Instead of using async generators to implement asynchronous iterators, it is also possible to implement them directly, by defining an object with a Symbol.asyncIterator() method that returns an object with a next() method that returns a Promise that resolves to an iterator result object. In the code below we re-implement the clock() function above so that it is not a generator and instead just returns an asynchronously iterable object. Notice that the next() method in this example does not explicitly return a Promise; instead we just declare next() to be async.

function clock(interval, max=Infinity) {
    // A Promise-ified version of setTimeout that we can use await with.
    // Note that this takes an absolute time instead of an interval.
    function until(time) {
        return new Promise(resolve => setTimeout(resolve, time -;

    // Return an asynchonously iterable object
    return {
        startTime:,  // Remember when we started
        count: 1,               // Remember which iteration we're on
        async next() {          // The next() method makes this an iterator
            if (this.count > max) {     // Are we done?
                return { done: true };  // Iteration result indicating done
            // Figure out when the next iteration should begin,
            let targetTime = this.startTime + this.count * interval;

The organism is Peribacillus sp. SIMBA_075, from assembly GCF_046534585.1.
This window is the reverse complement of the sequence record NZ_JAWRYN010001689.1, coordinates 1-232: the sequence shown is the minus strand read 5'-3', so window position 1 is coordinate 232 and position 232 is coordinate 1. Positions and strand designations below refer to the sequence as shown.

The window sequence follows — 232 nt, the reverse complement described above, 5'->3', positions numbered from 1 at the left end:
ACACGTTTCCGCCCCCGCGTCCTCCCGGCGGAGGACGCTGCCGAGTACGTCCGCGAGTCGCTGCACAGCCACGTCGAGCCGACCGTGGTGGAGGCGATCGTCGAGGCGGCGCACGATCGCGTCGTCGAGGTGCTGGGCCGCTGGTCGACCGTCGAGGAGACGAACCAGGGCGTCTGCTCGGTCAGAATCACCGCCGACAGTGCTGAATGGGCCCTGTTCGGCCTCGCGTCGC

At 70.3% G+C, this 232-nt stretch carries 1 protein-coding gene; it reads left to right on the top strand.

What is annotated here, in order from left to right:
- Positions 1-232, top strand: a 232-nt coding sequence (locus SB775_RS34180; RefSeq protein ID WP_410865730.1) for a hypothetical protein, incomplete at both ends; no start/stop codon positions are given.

// wait utill that time,
            await until(targetTime);
            // and return the count value in an interation result object.
            return { value : this.count++ };
        // This method means that this iterator object is also an iterable.
        [Symbol.asyncIterator]() { return this; }

This iterator-based version of the clock() function fixes a flaw in the generator-based version. Note that in this newer code we target the absolute time that each iteration should begin at and subtract the current time from that in order to compute the interval that we pass to setTimeout(). If we use clock() with a for/await loop, this version will run loop iterations more precisely at the specified interval because it accounts for the time required to actually run the body of the loop. But this fix isn’t just about timing accuracy. The for/await always waits for the Promise returned by one iteration to be fulfilled before it begins the next iteration. But if you use an asynchronous iterator without a for/await loop, there is nothing to prevent you from calling the next() method whenever you want. With the generator-based version of clock(), if you call the next() method three times sequentially, you’ll get three Promises that will all fulfill at almost exactly the same time, which is probably not what you want. The iterator-based version we’ve implemented here does not have that problem.